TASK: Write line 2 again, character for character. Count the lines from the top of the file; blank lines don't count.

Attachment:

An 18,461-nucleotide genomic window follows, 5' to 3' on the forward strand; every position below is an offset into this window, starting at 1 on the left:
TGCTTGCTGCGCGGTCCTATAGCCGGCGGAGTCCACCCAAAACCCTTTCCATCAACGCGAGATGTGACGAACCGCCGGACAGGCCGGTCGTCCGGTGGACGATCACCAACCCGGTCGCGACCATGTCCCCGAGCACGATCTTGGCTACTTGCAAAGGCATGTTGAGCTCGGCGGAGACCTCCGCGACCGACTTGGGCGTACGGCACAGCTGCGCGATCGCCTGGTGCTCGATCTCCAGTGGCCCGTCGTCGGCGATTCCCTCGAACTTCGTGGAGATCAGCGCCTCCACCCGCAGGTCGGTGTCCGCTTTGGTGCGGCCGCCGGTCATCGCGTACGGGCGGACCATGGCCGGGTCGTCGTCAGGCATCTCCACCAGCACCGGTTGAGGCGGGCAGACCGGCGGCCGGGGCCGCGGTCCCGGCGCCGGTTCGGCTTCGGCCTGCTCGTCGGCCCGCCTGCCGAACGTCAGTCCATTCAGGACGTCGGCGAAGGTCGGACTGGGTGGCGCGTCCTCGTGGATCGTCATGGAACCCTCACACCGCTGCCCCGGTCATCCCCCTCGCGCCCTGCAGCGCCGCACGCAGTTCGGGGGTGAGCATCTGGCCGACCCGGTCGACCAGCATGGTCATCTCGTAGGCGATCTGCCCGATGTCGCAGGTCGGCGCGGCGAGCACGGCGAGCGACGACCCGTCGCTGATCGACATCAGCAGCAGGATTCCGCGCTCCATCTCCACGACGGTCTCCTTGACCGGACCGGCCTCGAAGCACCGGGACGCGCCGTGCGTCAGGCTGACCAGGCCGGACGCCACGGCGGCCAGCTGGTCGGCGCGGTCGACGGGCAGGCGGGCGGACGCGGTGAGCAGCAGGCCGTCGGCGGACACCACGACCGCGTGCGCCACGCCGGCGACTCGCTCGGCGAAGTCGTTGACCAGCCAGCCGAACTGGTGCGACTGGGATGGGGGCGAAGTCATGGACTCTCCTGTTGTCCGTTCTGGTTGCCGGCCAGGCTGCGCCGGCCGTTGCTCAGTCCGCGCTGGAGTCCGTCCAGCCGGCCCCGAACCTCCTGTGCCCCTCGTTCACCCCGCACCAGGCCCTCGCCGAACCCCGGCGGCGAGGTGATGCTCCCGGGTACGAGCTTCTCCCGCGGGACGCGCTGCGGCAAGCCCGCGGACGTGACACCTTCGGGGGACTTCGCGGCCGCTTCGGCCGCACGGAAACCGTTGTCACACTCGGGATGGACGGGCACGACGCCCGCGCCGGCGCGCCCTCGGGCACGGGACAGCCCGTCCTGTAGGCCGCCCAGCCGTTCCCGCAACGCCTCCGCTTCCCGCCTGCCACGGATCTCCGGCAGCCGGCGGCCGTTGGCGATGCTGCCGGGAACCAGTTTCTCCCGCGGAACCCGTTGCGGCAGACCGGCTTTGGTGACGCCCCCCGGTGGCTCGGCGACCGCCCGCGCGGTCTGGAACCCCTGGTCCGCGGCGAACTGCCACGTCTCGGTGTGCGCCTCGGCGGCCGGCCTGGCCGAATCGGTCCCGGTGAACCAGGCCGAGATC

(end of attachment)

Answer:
TGCTTGCTGCGCGGTCCTATAGCCGGCGGAGTCCACCCAAAACCCTTTCCATCAACGCGAGATGTGACGAACCGCCGGACAGGCCGGTCGTCCGGTGGACGATCACCAACCCGGTCGCGACCATGTCCCCGAGCACGATCTTGGCTACTTGCAAAGGCATGTTGAGCTCGGCGGAGACCTCCGCGACCGACTTGGGCGTACGGCACAGCTGCGCGATCGCCTGGTGCTCGATCTCCAGTGGCCCGTCGTCGGCGATTCCCTCGAACTTCGTGGAGATCAGCGCCTCCACCCGCAGGTCGGTGTCCGCTTTGGTGCGGCCGCCGGTCATCGCGTACGGGCGGACCATGGCCGGGTCGTCGTCAGGCATCTCCACCAGCACCGGTTGAGGCGGGCAGACCGGCGGCCGGGGCCGCGGTCCCGGCGCCGGTTCGGCTTCGGCCTGCTCGTCGGCCCGCCTGCCGAACGTCAGTCCATTCAGGACGTCGGCGAAGGTCGGACTGGGTGGCGCGTCCTCGTGGATCGTCATGGAACCCTCACACCGCTGCCCCGGTCATCCCCCTCGCGCCCTGCAGCGCCGCACGCAGTTCGGGGGTGAGCATCTGGCCGACCCGGTCGACCAGCATGGTCATCTCGTAGGCGATCTGCCCGATGTCGCAGGTCGGCGCGGCGAGCACGGCGAGCGACGACCCGTCGCTGATCGACATCAGCAGCAGGATTCCGCGCTCCATCTCCACGACGGTCTCCTTGACCGGACCGGCCTCGAAGCACCGGGACGCGCCGTGCGTCAGGCTGACCAGGCCGGACGCCACGGCGGCCAGCTGGTCGGCGCGGTCGACGGGCAGGCGGGCGGACGCGGTGAGCAGCAGGCCGTCGGCGGACACCACGACCGCGTGCGCCACGCCGGCGACTCGCTCGGCGAAGTCGTTGACCAGCCAGCCGAACTGGTGCGACTGGGATGGGGGCGAAGTCATGGACTCTCCTGTTGTCCGTTCTGGTTGCCGGCCAGGCTGCGCCGGCCGTTGCTCAGTCCGCGCTGGAGTCCGTCCAGCCGGCCCCGAACCTCCTGTGCCCCTCGTTCACCCCGCACCAGGCCCTCGCCGAACCCCGGCGGCGAGGTGATGCTCCCGGGTACGAGCTTCTCCCGCGGGACGCGCTGCGGCAAGCCCGCGGACGTGACACCTTCGGGGGACTTCGCGGCCGCTTCGGCCGCACGGAAACCGTTGTCACACTCGGGATGGACGGGCACGACGCCCGCGCCGGCGCGCCCTCGGGCACGGGACAGCCCGTCCTGTAGGCCGCCCAGCCGTTCCCGCAACGCCTCCGCTTCCCGCCTGCCACGGATCTCCGGCAGCCGGCGGCCGTTGGCGATGCTGCCGGGAACCAGTTTCTCCCGCGGAACCCGTTGCGGCAGACCGGCTTTGGTGACGCCCCCCGGTGGCTCGGCGACCGCCCGCGCGGTCTGGAACCCCTGGTCCGCGGCGAACTGCCACGTCTCGGTGTGCGCCTCGGCGGCCGGCCTGGCCGAATCGGTCCCGGTGAACCAGGCCGAGATC